Trump made a similar move last week on steel
Wilbur Ross is Trump's commerce secretary
President Donald Trump on Thursday will formally order an investigation into the effect of aluminum imports on US national security.
The investigation, which the Commerce Department initiated on the eve of Trump’s planned signing, could result in tariffs or other restrictions on foreign imports of aluminum, which could have a direct effect on China, one of the largest exporters of aluminum.
The investigation comes as US aluminum production has significantly decreased in recent years, sparking concerns in the Trump administration that the US aluminum industry might not be capable of handling production demands of the US defense industry should war preparations become necessary.
High purity aluminum, which can currently only be produced by one US manufacturer, is used in the production of several US military planes, including the F-35 and F-18 fighter jets and C-17 cargo plane. The high purity aluminum is also used in armor plating used by military vehicles and combat ships.
“The question is if we have to mobilize,” Commerce Secretary Wilbur Ross said of the administration’s concerns that sparked the investigation.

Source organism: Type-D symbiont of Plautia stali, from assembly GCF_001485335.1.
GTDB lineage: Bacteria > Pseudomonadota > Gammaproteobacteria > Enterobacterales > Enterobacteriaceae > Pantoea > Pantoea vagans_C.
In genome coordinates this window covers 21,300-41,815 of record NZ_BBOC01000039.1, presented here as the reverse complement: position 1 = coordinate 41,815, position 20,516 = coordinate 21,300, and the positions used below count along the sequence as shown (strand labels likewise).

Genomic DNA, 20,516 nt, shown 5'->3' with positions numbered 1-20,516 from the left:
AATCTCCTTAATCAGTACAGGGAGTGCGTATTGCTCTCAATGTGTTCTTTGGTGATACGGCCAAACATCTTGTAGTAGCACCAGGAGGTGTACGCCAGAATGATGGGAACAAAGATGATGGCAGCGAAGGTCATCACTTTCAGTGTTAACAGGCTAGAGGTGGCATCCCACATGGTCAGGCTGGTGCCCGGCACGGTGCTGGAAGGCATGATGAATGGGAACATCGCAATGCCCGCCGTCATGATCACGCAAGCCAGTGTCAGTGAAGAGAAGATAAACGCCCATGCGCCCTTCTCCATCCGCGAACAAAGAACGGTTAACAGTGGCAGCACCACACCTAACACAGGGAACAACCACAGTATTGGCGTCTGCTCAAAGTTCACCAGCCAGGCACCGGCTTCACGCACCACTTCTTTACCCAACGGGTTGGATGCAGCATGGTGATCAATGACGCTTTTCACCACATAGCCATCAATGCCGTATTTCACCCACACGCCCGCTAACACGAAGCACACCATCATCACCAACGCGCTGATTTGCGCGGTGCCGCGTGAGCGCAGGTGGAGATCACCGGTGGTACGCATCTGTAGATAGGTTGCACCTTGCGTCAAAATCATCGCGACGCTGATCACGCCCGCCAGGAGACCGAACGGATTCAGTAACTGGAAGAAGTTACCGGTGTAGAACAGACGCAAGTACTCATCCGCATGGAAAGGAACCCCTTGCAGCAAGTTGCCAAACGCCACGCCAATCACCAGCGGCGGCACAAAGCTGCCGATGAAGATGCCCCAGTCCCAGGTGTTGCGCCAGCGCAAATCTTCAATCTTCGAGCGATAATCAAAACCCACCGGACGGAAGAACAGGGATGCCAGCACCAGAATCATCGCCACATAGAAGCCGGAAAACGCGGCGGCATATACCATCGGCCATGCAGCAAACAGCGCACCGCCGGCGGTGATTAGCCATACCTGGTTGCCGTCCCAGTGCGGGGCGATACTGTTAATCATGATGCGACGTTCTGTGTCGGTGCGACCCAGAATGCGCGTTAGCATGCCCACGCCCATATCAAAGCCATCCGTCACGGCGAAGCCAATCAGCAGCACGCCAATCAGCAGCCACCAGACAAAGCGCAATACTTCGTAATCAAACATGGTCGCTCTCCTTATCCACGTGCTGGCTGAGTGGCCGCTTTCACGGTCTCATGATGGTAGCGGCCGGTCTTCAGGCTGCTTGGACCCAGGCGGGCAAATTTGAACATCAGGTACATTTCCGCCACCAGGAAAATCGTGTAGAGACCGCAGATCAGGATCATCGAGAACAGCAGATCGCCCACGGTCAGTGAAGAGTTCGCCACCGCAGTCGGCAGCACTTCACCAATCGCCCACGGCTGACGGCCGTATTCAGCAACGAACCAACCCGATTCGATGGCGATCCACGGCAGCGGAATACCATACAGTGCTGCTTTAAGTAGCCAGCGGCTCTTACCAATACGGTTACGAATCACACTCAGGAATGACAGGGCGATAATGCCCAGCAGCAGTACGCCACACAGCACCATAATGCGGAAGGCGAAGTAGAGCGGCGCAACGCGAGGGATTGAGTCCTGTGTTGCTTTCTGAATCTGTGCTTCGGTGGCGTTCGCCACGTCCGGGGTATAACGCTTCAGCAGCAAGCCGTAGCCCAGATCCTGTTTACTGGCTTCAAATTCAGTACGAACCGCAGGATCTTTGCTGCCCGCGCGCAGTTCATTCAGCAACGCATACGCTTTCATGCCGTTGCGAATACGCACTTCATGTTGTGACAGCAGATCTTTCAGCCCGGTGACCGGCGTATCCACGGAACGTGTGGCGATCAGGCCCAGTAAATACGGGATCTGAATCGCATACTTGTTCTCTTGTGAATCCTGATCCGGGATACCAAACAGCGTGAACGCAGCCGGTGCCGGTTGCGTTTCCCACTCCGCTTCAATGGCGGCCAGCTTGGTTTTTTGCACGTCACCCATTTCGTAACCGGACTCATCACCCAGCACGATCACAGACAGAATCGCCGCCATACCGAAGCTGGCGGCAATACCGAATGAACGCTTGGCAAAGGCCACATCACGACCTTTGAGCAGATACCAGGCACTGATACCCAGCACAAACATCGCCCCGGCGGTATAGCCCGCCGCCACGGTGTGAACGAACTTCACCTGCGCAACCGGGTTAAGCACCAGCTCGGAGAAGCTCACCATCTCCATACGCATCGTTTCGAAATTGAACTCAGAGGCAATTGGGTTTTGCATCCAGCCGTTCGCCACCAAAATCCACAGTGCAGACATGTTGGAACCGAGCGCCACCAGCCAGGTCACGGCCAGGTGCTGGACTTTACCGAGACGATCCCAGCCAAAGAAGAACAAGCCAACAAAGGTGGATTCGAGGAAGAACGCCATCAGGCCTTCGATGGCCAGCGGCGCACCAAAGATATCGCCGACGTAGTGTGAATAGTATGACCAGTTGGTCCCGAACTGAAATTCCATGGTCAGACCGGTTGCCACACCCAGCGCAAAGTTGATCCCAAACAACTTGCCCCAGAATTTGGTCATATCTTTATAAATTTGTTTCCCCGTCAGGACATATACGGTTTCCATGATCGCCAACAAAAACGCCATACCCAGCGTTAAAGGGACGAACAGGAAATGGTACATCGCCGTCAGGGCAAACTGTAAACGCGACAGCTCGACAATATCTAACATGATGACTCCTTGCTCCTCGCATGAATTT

The executive action is just the latest that could have implications for the US-China trading relationship, coming a week after Trump directed a similar investigation into steel imports. China has been accused of dumping steel in the US market, hurting US manufacturers of the product.
Ross specifically pointed to Chinese overcapacity in their steel production and said the have quintupled their share of aluminum production since 2002.
Ross said the latest action, like several other trade actions Trump has taken in recent weeks, were aimed at following through on promises he made during the campaign, when he promised action on trade.
“It shouldn’t surprise you that he’s following through and it certainly shouldn’t surprise you that I’m following through,” Ross said.